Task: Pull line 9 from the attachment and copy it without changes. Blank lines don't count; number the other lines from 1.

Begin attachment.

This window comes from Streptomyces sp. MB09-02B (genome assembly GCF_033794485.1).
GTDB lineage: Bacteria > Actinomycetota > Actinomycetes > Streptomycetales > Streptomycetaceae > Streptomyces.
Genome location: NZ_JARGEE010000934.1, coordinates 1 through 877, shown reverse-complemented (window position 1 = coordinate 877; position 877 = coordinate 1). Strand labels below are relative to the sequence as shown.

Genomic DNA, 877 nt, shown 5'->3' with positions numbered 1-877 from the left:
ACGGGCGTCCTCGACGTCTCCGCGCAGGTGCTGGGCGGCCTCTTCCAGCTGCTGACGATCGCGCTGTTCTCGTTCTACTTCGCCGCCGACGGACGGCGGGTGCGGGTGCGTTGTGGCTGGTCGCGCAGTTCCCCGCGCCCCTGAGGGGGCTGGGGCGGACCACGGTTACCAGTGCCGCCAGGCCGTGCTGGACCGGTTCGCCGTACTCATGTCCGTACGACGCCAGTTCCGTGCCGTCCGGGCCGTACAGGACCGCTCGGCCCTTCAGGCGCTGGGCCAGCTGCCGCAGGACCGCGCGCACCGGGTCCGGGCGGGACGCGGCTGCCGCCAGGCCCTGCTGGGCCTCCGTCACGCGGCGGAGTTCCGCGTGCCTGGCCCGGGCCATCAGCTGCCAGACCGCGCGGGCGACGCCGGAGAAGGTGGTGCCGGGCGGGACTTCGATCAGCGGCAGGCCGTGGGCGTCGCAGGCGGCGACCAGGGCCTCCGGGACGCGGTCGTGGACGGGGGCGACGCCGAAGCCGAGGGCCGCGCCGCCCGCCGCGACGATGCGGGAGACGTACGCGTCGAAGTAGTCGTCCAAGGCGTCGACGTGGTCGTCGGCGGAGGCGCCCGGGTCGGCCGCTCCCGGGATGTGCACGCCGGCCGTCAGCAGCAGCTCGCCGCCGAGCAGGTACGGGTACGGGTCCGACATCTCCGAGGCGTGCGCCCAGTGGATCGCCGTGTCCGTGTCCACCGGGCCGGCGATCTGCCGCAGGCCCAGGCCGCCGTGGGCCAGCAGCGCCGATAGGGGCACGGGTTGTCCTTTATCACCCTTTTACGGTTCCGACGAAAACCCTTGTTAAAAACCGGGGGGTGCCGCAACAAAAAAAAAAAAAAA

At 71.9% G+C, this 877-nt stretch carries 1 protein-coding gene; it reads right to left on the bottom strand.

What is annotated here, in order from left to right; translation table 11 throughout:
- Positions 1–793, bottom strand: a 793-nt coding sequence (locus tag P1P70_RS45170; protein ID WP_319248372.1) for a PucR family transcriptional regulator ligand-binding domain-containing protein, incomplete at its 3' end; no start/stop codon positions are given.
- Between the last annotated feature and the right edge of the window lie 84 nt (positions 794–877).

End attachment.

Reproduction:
- Between the last annotated feature and the right edge of the window lie 84 nt (positions 794–877).